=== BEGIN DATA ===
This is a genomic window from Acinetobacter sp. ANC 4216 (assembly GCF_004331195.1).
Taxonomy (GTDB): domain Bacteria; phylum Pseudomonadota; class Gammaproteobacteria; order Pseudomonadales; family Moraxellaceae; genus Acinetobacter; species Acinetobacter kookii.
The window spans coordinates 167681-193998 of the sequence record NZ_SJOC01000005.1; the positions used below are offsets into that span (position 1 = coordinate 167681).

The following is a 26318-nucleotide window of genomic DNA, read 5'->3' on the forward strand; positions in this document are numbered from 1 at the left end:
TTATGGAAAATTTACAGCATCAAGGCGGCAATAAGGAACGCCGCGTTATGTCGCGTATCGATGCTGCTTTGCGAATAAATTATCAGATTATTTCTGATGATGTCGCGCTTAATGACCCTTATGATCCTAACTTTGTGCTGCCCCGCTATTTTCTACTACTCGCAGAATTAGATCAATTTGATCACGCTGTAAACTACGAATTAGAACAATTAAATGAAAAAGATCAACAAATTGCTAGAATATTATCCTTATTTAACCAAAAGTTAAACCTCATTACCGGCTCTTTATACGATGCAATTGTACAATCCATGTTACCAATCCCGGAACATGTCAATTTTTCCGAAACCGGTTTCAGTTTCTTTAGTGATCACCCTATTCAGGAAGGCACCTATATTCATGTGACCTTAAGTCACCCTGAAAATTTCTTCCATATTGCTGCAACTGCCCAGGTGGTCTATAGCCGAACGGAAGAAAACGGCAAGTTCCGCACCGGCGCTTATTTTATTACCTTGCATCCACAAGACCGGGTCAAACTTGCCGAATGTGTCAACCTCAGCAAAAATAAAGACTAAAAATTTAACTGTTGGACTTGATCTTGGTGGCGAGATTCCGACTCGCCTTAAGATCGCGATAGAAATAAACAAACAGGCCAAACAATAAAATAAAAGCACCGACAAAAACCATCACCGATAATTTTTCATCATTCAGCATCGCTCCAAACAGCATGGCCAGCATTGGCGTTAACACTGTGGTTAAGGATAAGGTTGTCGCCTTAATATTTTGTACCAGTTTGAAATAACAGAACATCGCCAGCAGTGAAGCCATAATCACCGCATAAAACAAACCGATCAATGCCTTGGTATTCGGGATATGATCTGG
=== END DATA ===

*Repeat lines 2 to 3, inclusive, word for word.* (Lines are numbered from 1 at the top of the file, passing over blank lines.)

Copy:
Taxonomy (GTDB): domain Bacteria; phylum Pseudomonadota; class Gammaproteobacteria; order Pseudomonadales; family Moraxellaceae; genus Acinetobacter; species Acinetobacter kookii.
The window spans coordinates 167681-193998 of the sequence record NZ_SJOC01000005.1; the positions used below are offsets into that span (position 1 = coordinate 167681).